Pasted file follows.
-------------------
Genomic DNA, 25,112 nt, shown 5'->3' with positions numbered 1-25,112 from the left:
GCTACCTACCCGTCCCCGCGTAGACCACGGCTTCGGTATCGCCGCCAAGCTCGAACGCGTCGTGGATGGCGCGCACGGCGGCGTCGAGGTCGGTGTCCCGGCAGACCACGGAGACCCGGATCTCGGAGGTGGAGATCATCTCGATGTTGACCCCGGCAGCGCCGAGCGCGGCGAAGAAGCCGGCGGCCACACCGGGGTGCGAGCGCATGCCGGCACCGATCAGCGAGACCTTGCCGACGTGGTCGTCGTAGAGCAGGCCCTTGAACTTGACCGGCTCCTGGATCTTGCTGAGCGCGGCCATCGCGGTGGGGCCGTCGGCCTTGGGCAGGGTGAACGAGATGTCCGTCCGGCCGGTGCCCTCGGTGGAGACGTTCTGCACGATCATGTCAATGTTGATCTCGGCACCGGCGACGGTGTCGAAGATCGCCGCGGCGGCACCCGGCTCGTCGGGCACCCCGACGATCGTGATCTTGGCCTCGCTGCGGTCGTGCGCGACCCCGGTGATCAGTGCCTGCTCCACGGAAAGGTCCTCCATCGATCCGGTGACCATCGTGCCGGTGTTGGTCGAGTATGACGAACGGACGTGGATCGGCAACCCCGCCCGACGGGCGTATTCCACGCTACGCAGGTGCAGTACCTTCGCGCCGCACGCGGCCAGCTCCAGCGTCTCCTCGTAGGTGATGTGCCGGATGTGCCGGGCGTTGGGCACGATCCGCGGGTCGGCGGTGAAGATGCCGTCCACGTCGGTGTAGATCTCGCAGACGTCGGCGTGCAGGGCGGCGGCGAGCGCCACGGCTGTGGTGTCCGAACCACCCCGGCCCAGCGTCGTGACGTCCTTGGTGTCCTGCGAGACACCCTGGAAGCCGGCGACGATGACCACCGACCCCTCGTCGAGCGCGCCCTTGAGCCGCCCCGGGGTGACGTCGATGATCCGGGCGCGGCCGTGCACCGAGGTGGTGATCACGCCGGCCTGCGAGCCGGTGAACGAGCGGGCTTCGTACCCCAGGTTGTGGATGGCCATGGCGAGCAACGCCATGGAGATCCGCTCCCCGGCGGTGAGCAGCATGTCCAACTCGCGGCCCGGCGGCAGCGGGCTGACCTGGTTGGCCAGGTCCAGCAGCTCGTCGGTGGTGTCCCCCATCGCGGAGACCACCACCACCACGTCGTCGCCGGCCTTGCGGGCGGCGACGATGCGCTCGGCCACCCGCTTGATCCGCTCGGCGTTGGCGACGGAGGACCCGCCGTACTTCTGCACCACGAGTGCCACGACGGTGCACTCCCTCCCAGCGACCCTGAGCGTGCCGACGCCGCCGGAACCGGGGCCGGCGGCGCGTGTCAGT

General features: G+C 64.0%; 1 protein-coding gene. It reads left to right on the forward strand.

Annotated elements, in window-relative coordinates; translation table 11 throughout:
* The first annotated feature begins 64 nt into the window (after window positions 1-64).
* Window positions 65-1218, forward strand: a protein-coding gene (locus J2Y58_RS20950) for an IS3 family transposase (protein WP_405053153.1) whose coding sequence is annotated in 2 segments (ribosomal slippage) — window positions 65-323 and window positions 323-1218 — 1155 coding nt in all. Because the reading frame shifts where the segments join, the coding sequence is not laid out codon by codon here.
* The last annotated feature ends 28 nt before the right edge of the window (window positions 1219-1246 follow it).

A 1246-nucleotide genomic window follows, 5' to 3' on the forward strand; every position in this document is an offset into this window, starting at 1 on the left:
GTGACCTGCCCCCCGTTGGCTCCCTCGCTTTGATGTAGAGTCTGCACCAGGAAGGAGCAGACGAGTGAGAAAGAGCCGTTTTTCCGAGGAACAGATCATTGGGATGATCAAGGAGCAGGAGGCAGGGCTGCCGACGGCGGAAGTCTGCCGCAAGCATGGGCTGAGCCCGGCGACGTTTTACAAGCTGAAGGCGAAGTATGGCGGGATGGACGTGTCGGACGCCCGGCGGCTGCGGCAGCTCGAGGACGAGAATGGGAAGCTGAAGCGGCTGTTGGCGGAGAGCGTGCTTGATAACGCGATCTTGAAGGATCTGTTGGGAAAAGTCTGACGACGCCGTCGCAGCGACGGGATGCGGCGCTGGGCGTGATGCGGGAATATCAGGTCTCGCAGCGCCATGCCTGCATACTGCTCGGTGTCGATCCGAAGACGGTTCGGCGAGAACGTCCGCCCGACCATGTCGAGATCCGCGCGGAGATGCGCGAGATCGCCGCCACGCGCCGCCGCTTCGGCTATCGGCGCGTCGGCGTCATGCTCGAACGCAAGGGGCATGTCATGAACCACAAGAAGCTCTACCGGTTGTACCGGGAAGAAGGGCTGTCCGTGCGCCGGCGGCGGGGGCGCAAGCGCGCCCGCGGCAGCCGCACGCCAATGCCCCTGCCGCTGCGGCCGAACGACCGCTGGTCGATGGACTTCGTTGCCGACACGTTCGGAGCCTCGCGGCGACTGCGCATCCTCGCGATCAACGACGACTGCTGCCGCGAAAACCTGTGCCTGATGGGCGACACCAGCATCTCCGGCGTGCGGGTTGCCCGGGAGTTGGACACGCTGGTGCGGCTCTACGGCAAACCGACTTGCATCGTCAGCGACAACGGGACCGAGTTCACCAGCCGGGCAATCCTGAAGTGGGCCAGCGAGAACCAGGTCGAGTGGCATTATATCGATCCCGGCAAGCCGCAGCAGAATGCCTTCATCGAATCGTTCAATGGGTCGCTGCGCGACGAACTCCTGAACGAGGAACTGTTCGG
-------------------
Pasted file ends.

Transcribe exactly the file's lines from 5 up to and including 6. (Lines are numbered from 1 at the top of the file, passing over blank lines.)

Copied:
* The first annotated feature begins 64 nt into the window (after window positions 1-64).
* Window positions 65-1218, forward strand: a protein-coding gene (locus J2Y58_RS20950) for an IS3 family transposase (protein WP_405053153.1) whose coding sequence is annotated in 2 segments (ribosomal slippage) — window positions 65-323 and window positions 323-1218 — 1155 coding nt in all. Because the reading frame shifts where the segments join, the coding sequence is not laid out codon by codon here.